I will be commenting further on this topic, but I wanted to extend a warm thank you to PPK for the invite and the "mates rates" for the Mobilism conference. I have included an image of my invite as it was the first time that I have had my "own promo" code. 

Have a look here:

What fun, eh?

You can read more here:

The Mobilism Conference:

PPK and Browser compatibility:

Tuschinksi Cinema

Tuesday 8 May 2012

Browsing in Windows 8 with IE10

Moving on from my last post on the Microsoft Windows 8 Consumer Preview (have a read here: http://aokcompat.blogspot.co.uk/2012/02/windows-8-consumer-preview-beta-is-here.html) I thought that I should comment on some of the changes included in the latest update to Internet Explorer 10.

There is a great new posting on the Building Windows 8 blog that details the recent changes in IE10. You can find out more here: http://blogs.msdn.com/b/b8/archive/2012/03/13/web-browsing-in-windows-8-consumer-preview-with-ie10.aspx

There are a large number of changes included in this preview update including;
  • Full, independent composition enables responsive, fast and fluid behavior on real websites (including pages with fixed elements, nested scrolling regions, animations, and video)
  • Back and forward swipe navigation with preview
  • Double-tap to zoom in on content
  • Fast back and forward navigation controls for mouse
  • Mouse (CTRL+scroll wheel) and keyboard methods for quickly zooming in and out to mirror touch interactions
  • Automatic domain suggestions for faster navigation and less typing
  • Share charm support for URLs, snippets, images and selection with Mail and other apps
  • Search charm with visual search suggestions
  • Devices charm for printing, projecting, and playing video to external devices like TVs
  • Plug-in free support: notifications for sites requiring activeX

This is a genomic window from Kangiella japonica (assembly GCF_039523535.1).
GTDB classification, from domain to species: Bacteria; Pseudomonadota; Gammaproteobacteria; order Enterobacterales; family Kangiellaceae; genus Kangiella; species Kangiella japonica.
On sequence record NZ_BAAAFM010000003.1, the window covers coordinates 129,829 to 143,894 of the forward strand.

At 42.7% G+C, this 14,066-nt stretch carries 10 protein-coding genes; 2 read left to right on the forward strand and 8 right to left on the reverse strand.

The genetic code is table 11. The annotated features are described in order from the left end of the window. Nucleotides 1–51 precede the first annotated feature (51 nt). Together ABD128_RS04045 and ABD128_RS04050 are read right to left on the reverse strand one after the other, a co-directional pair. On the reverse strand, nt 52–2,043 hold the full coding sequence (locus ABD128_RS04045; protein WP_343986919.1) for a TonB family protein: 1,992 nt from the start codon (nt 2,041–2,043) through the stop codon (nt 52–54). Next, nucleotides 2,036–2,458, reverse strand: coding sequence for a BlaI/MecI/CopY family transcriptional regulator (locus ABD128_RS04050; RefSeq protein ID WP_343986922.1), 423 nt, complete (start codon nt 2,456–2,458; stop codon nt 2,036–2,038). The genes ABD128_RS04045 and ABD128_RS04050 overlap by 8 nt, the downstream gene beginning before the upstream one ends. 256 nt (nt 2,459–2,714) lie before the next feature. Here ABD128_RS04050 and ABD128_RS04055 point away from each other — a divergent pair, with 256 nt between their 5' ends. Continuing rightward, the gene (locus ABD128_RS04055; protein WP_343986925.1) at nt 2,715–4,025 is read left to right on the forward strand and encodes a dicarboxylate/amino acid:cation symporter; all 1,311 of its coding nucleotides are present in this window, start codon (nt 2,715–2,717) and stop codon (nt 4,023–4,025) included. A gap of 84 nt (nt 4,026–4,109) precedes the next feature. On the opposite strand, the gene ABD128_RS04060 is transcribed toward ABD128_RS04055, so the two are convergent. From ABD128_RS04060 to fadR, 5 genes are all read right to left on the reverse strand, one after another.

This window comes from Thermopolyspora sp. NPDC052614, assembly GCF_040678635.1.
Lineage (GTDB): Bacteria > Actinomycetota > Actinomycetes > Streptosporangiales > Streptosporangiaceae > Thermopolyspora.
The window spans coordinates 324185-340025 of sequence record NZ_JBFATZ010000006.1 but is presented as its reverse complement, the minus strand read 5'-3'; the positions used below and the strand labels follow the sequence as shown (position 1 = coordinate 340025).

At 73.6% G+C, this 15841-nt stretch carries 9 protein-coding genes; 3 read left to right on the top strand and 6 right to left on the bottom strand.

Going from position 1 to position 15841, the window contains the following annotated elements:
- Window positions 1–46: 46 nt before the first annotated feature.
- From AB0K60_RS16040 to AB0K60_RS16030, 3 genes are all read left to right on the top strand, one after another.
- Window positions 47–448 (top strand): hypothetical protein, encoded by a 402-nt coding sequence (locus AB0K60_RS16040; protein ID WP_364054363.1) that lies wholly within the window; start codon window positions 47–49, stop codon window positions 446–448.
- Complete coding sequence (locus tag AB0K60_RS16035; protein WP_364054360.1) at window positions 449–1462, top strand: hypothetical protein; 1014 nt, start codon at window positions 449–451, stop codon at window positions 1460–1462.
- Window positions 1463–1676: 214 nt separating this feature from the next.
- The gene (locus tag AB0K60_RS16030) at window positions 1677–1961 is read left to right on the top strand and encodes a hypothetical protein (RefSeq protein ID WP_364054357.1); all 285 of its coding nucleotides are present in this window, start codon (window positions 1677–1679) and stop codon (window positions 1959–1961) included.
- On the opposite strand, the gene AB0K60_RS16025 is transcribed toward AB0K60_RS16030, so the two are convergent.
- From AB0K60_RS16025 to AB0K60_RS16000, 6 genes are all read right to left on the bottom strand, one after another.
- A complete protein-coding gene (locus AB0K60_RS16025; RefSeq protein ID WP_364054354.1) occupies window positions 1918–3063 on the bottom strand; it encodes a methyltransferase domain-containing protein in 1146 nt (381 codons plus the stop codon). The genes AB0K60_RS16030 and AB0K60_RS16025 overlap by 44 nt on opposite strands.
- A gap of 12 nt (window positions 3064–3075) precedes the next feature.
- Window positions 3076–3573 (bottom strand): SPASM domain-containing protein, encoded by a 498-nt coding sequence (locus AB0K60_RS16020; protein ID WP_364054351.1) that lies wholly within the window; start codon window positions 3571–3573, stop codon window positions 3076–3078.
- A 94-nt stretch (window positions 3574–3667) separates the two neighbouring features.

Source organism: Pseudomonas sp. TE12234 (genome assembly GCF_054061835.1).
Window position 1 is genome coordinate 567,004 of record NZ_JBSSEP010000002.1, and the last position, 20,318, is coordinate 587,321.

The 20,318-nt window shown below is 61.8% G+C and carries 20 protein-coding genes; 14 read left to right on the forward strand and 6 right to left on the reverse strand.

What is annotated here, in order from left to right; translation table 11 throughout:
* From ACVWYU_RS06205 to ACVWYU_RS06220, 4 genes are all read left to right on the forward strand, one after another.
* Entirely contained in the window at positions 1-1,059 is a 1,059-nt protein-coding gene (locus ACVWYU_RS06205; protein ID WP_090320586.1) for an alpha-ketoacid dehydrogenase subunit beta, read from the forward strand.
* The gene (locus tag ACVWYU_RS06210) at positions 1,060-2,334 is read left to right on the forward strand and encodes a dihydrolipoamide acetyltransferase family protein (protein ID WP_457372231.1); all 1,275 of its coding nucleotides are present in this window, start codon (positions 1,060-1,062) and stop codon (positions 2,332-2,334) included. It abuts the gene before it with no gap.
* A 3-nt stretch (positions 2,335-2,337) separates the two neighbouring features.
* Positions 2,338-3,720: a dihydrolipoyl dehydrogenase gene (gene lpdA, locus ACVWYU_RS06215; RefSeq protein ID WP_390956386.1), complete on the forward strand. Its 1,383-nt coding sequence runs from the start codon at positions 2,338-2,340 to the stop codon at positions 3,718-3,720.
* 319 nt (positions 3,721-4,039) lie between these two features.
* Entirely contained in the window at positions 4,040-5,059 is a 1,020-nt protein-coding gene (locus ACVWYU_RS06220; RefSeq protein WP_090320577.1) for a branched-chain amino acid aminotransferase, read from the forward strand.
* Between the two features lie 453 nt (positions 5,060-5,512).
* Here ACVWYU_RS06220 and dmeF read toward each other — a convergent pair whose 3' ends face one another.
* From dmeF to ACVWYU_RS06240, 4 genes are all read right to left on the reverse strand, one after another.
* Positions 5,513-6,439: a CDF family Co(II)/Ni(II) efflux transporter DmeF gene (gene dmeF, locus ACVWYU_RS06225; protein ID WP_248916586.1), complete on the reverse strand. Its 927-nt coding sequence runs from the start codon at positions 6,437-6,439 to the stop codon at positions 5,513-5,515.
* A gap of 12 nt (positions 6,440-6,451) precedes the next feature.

• Background notifications for pinned sites and other tile improvements
  • Jumplists for pinned sites
  • InPrivate tabs that are easier to open
  • Clean up tabs command, which quickly closes all but current tab
And, if you have not downloaded the Consumer Preview of Windows 8 and had a play with IE10, here is a small sample of the new "clean" UI and the embedded email feature;

If you are in a "developer" mindset you can read more about developing applications for IE10's Metro UI here:  go.microsoft.com/fwlink/?LinkID=243079

And, for more general enquires about how to write applications (apps) for the new environment, the MSDN library has a great new collection of documents to reference, which can be found here: 

Wednesday 2 May 2012

The VDI Delusion: Brian Madden

Still in California and while the weather is not amazing, by the sound of things it's far, far better than the deluge that the UK is currently experiencing.

I had the pleasure of spending some time (early) in the morning this week to discuss the state of the VDI nation with Brian Madden and then was able to attend his keynote address at the Quest TEC conference. I have to tell you Brian works for his money!

He pounded out a great 2-hour performance that was both entertaining and enlightening. There were quite a few moments, where I was thinking "Right on! I'ts about time someone got real about this virtualization stuff". Brian offers a solid 3rd party view without having to align himself to a vendor or products and so, his sessions are particularly "courageous" in that he finally "Call Hogwash" on some of the justifications and models used to encourage desktop virtualization projects.

I was able to take a quick snap of his presentation and I think this photo tells it all..

After talking through some of the key bits learned from 10 years of talking on different flavours of virtualization, Brian focussed on how apps are the real issue for future platforms and how they will fall along the these axis;

     - Native VS HTML
     - Touch vs Keyboard/Mouse
     - Full featured vs "focussed"
     - Create versus Consume

It was a great session, which you can get the extended version from Brian's new book, The VDI Delusion.

Or you can pay 10 dollars and get the Amazon Kindle version here: http://www.amazon.com/The-VDI-Delusion-Virtualization-ebook/dp/B007MWG378/